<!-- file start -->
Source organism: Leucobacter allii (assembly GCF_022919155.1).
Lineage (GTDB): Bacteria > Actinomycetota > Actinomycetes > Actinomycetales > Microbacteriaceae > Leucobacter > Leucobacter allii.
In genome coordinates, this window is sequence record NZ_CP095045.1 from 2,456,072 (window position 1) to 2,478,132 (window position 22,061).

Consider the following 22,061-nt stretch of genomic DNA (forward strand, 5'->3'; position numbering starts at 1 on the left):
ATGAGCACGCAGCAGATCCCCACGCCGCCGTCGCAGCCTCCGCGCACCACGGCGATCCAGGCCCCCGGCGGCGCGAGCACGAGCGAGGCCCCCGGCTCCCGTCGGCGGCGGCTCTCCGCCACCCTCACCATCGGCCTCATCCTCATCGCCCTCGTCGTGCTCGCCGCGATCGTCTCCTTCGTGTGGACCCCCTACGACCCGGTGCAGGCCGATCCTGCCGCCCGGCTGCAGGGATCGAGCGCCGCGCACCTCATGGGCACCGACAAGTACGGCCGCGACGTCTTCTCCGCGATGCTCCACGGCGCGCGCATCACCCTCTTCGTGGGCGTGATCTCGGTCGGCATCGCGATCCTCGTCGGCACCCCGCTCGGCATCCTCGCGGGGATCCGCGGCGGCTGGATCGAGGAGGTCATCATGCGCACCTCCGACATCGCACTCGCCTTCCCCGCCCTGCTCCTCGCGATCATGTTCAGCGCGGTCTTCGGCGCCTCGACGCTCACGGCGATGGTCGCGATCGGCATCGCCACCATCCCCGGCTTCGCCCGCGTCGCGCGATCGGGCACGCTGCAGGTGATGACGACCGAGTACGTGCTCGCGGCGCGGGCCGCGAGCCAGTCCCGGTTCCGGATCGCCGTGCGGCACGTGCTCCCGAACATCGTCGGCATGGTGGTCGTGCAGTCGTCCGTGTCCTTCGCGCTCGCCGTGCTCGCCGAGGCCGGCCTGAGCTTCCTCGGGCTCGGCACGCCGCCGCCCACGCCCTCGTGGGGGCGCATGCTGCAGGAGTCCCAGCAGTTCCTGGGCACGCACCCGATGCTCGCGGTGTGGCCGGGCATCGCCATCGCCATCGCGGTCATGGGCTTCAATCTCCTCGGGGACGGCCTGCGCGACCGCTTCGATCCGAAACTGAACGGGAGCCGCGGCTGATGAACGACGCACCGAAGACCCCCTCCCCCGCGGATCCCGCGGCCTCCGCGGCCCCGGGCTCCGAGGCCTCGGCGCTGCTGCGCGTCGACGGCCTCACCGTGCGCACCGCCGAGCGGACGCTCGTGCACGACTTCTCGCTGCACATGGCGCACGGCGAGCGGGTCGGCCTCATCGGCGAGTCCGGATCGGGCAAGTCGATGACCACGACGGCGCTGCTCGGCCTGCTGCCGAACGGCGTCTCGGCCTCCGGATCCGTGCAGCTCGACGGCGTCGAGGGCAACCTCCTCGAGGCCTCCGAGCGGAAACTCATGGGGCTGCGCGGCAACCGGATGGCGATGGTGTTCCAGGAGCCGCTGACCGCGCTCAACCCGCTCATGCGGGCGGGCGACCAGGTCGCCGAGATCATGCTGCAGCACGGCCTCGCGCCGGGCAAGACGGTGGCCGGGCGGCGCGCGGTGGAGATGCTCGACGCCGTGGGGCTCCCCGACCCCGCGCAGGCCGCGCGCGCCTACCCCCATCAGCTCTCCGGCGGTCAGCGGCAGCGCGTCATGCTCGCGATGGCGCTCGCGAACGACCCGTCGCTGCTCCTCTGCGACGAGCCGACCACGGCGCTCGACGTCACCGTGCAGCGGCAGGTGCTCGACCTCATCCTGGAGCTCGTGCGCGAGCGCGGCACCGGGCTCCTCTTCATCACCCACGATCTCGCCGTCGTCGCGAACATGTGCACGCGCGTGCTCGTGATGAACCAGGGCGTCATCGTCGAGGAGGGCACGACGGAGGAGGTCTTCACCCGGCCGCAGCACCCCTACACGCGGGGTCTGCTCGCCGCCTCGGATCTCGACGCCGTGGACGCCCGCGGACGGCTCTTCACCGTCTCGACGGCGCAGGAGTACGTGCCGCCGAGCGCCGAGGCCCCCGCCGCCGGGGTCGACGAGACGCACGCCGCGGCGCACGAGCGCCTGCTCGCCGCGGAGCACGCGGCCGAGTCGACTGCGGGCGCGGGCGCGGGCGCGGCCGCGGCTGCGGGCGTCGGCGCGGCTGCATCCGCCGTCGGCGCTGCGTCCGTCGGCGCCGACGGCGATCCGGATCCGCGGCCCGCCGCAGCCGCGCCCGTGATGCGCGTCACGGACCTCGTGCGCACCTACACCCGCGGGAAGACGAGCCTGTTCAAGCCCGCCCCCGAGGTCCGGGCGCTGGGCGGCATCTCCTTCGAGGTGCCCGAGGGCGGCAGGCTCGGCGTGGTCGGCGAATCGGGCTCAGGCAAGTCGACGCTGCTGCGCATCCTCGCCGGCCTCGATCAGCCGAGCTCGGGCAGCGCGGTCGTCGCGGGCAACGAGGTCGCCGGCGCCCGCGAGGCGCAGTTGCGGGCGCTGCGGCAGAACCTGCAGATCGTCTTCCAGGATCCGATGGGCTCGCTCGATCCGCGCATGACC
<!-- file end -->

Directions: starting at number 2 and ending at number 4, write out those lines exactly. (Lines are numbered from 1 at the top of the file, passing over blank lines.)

Lineage (GTDB): Bacteria > Actinomycetota > Actinomycetes > Actinomycetales > Microbacteriaceae > Leucobacter > Leucobacter allii.
In genome coordinates, this window is sequence record NZ_CP095045.1 from 2,456,072 (window position 1) to 2,478,132 (window position 22,061).

Consider the following 22,061-nt stretch of genomic DNA (forward strand, 5'->3'; position numbering starts at 1 on the left):